Alan Rodger, Baron Rodger of Earlsferry

Alan Ferguson Rodger, Baron Rodger of Earlsferry, PC, FBA, FRSE (18 September 1944 – 26 June 2011) was a Scottish academic, lawyer, and Justice of the Supreme Court of the United Kingdom.

The Lord Rodger of Earlsferry

Lord Roger of Earlsferry Independent.jpg
Justice of the Supreme Court of the United Kingdom
In office
1 October 2009 – 26 June 2011
Nominated byJack Straw
MonarchElizabeth II
Preceded byPosition created
Succeeded byThe Lord Reed
Lord of Appeal in Ordinary
In office
1 October 2001 – 30 September 2009
Preceded byThe Lord Clyde
Succeeded byPosition eliminated
Lord Justice General and Lord President of the Court of Session
In office
Preceded byThe Lord Hope of Craighead
Succeeded byThe Lord Cullen of Whitekirk
Personal details
Alan Ferguson Rodger

(1944-09-18)18 September 1944
Died26 June 2011(2011-06-26) (aged 66)[1]
RelationsT Ferguson Rodger, (father)
Alma materUniversity of Glasgow; New College, Oxford

He served as Lord Advocate, the senior Law Officer of Scotland, before becoming Lord Justice General and Lord President of the Court of Session, the head of the country's judiciary. He was then appointed a Lord of Appeal in Ordinary (Law Lord) and became a Justice of the Supreme Court when the judicial functions of the House of Lords were transferred to that Court.

Early life and careerEdit

Alan Rodger was born on 18 September 1944 in Glasgow, to Professor T Ferguson Rodger, Professor of Psychological Medicine at the University of Glasgow, and Jean Margaret Smith Chalmers, and educated at the independent Kelvinside Academy in the city.[2] He studied at the University of Glasgow, graduating with an MA, and at the University's School of Law, taking an LLB.[2] He then studied at New College, Oxford—under David Daube, Regius Professor of Civil Law—where he graduated with an MA (by decree) and DPhil, and was Dyke Junior Research Fellow at Balliol College, Oxford, from 1969 to 1970 and a Fellow of New College from 1970 to 1972.[2]

He became an advocate in 1974[3] and was Clerk of the Faculty of Advocates from 1976 to 1979. He was a Member of the Mental Welfare Commission for Scotland from 1981 to 1984, and was appointed Queen's Counsel in 1985.[2][3] He was an Advocate Depute from 1985 to 1988 and was appointed Solicitor General for Scotland in 1989, being promoted to Lord Advocate in 1992, and was created a life peer as Baron Rodger of Earlsferry, of Earlsferry in the District of North East Fife on 29 April 1992,[4] and was appointed to the Privy Council.[2][3]

Judicial careerEdit

Rodger was appointed a Senator of the College of Justice, a judge of the High Court of Justiciary and Court of Session, in 1995,[5] He became Lord Justice General and Lord President in 1996. He was appointed a Lord of Appeal in Ordinary in 2001, upon the retirement of Lord Clyde. He and nine other Lords of Appeal in Ordinary became Justices of the Supreme Court upon that body's inauguration on 1 October 2009.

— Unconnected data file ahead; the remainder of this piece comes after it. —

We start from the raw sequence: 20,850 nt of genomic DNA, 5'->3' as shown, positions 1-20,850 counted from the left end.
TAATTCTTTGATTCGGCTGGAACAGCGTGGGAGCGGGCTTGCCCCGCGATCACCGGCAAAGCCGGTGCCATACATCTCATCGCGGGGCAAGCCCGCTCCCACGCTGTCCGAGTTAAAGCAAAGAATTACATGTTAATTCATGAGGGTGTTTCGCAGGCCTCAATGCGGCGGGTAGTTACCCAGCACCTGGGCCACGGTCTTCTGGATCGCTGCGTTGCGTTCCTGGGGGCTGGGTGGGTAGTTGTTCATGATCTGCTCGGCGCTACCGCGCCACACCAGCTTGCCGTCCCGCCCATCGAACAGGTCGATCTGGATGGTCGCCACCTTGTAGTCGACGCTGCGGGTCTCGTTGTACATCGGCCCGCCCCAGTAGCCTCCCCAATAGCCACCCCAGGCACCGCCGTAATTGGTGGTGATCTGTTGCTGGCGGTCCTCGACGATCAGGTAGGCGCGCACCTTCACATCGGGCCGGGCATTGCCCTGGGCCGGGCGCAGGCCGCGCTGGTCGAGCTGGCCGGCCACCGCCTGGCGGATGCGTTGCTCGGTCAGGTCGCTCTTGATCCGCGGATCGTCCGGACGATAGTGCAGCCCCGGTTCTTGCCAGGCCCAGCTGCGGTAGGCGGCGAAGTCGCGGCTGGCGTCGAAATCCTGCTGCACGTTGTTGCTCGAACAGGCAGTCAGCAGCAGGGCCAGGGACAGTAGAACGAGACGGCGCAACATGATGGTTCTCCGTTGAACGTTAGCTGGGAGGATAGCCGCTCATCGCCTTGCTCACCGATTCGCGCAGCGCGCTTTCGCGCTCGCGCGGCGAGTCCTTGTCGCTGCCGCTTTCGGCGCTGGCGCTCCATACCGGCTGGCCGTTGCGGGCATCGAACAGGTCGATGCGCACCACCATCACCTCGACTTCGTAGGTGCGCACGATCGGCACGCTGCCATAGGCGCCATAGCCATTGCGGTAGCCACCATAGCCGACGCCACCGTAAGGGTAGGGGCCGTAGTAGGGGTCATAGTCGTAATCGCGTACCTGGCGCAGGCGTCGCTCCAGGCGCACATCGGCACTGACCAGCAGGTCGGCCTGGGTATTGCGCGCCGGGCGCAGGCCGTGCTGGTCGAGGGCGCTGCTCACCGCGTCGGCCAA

Lord Rodger of Earlsferry died on 26 June 2011 after a short illness.[1][6] Scottish First Minister Alex Salmond, who provoked fury after criticising Rodger less than a month earlier,[7] said he had made an "outstanding contribution" to Scottish public life.[6]


Lord Rodger of Earlsferry was elected a Fellow of the British Academy in 1991, and the same year was the Maccabaean Lecturer at the Academy. He was appointed a Fellow of the Royal Society of Edinburgh and an Honorary Bencher at Lincoln's Inn in 1992, and an Honorary Bencher of the Inn of Court of Northern Ireland in 1998. Hon. Mem., SPTL, subseq. SLS, 1992; Corresp. Mem., Bayerische Akad. der Wissenschaften, 2001. Pres., Holdsworth Club, 1998–99. Hon. Fellow, American Coll. of Trial Lawyers, 2008. He has received honorary degrees of Doctor of Laws (LLD) from the Universities of Glasgow (1995), Aberdeen (1999) and Edinburgh (2001).

Lord Rodger of Earlsferry had been the Visitor of St Hugh's College, Oxford since 2003,[8] High Steward of the University of Oxford since 2008,[9] and an Honorary Professor at the University of Glasgow School of Law since July 2009.[3]

Notable judgmentsEdit

As Lord Justice General

As Justice of the Supreme Court


  1. ^ a b "Lord Rodger of Earlsferry". Supreme Court of the United Kingdom. Retrieved 27 June 2011.[permanent dead link]
  2. ^ a b c d e "RODGER OF EARLSFERRY". Who's Who. Oxford University Press. December 2008. Retrieved 20 June 2009.
  3. ^ a b c d "Rt Hon Lord Rodger of Earlsferry appointed an Honorary Professor". University of Glasgow. 2 July 2009. Retrieved 20 June 2009.[dead link]
  4. ^ "No. 52911". The London Gazette. 5 May 1982. p. 7756.
  5. ^ "Lord Advocate becomes a judge". The Herald. Glasgow. 9 November 1995. Retrieved 9 June 2016.
  6. ^ a b "Supreme Court judge Lord Rodger of Earlsferry dies". BBC News. 26 June 2011. Archived from the original on 27 June 2011. Retrieved 27 June 2011.
  7. ^ Carrell, Severin (1 June 2011). "Alex Salmond provokes fury with attack on UK supreme court". The Guardian. Retrieved 27 June 2011.
  8. ^ "St Hugh's College – Law". Archived from the original on 9 June 2011. Retrieved 20 July 2009.
  9. ^ "Oxford University Gazette: Notices: Appointment of High Steward". University of Oxford. 25 September 2008. Archived from the original on 1 April 2012. Retrieved 20 June 2009.

External linksEdit

Legal offices
Preceded by
Lord Fraser of Carmyllie
Solicitor General for Scotland
Succeeded by
Lord Dawson
Preceded by
Lord Fraser of Carmyllie
Lord Advocate
Succeeded by
Lord Mackay of Drumadoon
Preceded by
Lord Hope of Craighead
Lord President of the Court of Session
and Lord Justice General

Succeeded by
Lord Cullen of Whitekirk
Academic offices
Preceded by
Lord Bingham of Cornhill
High Steward of the University of Oxford
Succeeded by